Background: Fetal death is an obstetrical syndrome that annually affects 2.4 to 3 million pregnancies worldwide, including more than 20,000 in the United States each year. Currently, there is no test available to identify patients at risk for this pregnancy complication. Objective: We sought to determine if maternal plasma concentrations of angiogenic and antiangiogenic factors measured at 24-28 weeks of gestation can predict subsequent fetal death. Study Design: A case-cohort study was designed to include 1000 randomly selected subjects and all remaining fetal deaths (cases) from a cohort of 4006 women with a singleton pregnancy, enrolled at 6-22 weeks of gestation, in a pregnancy biomarker cohort study. The placentas of all fetal deaths were histologically examined by pathologists who used a standardized protocol and were blinded to patient outcomes. Placental growth factor, soluble endoglin, and soluble vascular endothelial growth factor receptor-1 concentrations were measured by enzyme-linked immunosorbent assays. Quantiles of the analyte concentrations (or concentration ratios) were estimated as a function of gestational age among women who delivered a live neonate but did not develop preeclampsia or deliver a small-for-gestational-age newborn. A positive test was defined as analyte concentrations (or ratios) <2.5th and 10th centiles (placental growth factor, placental growth factor/soluble vascular endothelial growth factor receptor-1 [angiogenic index-1] and placental growth factor/soluble endoglin) or >90th and 97.5th centiles (soluble vascular endothelial growth factor receptor-1 and soluble endoglin). Inverse probability weighting was used to reflect the parent cohort when estimating the relative risk. Results: There were 11 fetal deaths and 829 controls with samples available for analysis between 24-28 weeks of gestation. Three fetal deaths occurred <28 weeks and 8 occurred ≥28 weeks of gestation. The rate of placental lesions consistent with maternal vascular underperfusion was 33.3% (1/3) among those who had a fetal death <28 weeks and 87.5% (7/8) of those who had this complication ≥28 weeks of gestation. The maternal plasma angiogenic index-1 value was <10th centile in 63.6% (7/11) of the fetal death group and in 11.1% (92/829) of the controls. The angiogenic index-1 value was <2.5th centile in 54.5% (6/11) of the fetal death group and in 3.7% (31/829) of the controls. An angiogenic index-1 value <2.5th centile had the largest positive likelihood ratio for predicting fetal death >24 weeks (14.6; 95% confidence interval, 7.7–27.7) and a relative risk of 29.1 (95% confidence interval, 8.8–97.1), followed by soluble endoglin >97.5th centile and placental growth factor/soluble endoglin <2.5th, both with a positive likelihood ratio of 13.7 (95% confidence interval, 7.3–25.8) and a relative risk of 27.4 (95% confidence interval, 8.2–91.2). Among women without a fetal death whose plasma angiogenic index-1 concentration ratio was <2.5th centile, 61% (19/31) developed preeclampsia or delivered a small-for-gestational-age neonate; when the 10th centile was used as the cut-off, 37% (34/92) of women had these adverse outcomes. Conclusion: (1) A maternal plasma angiogenic index-1 value <2.5th centile (0.126) at 24-28 weeks of gestation carries a 29-fold increase in the risk of subsequent fetal death and identifies 55% of subsequent fetal deaths with a false-positive rate of 3.5%; and (2) 61% of women who have a false-positive test result will subsequently experience adverse pregnancy outcomes.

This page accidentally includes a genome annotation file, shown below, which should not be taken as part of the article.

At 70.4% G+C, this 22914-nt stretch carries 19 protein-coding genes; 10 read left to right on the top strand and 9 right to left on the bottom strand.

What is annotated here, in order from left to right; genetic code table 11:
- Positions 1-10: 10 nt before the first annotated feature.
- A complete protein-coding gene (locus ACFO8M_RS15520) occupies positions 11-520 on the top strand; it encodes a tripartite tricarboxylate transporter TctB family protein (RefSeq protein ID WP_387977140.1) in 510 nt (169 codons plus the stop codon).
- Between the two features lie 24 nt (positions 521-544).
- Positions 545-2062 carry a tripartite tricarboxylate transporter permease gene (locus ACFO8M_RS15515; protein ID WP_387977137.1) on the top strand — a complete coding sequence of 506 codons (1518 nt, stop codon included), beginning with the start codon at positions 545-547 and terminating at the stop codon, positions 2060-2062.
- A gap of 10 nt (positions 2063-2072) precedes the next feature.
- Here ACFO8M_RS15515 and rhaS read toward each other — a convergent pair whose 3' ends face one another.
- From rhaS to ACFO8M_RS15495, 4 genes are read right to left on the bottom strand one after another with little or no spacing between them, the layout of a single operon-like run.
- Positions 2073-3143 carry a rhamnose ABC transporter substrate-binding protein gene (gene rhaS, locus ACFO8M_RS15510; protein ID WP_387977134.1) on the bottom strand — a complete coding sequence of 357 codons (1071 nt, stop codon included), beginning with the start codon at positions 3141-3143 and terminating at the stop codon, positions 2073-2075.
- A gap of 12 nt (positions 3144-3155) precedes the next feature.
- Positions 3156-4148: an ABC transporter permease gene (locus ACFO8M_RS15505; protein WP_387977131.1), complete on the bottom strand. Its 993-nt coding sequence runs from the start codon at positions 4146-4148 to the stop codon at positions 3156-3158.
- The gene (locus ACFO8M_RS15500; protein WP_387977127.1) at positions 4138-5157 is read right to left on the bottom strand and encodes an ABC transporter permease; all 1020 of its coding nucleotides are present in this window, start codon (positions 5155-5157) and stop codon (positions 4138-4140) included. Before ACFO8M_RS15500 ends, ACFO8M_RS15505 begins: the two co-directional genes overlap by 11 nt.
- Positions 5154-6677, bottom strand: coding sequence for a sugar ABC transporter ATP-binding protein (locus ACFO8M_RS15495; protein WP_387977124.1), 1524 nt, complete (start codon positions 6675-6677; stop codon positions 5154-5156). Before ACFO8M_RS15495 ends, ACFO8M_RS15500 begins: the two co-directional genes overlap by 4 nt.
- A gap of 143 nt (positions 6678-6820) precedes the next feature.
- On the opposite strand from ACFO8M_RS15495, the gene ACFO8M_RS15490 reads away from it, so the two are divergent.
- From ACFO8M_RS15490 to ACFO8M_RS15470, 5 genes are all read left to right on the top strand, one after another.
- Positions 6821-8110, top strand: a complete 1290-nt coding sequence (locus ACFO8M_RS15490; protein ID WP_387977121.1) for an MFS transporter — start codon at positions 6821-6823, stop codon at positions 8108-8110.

- maternal vascular underperfusion
- placental growth factor
- preterm delivery
- small for gestational age
- soluble fms-like tyrosine kinase-1
- soluble vascular endothelial growth factor receptor-1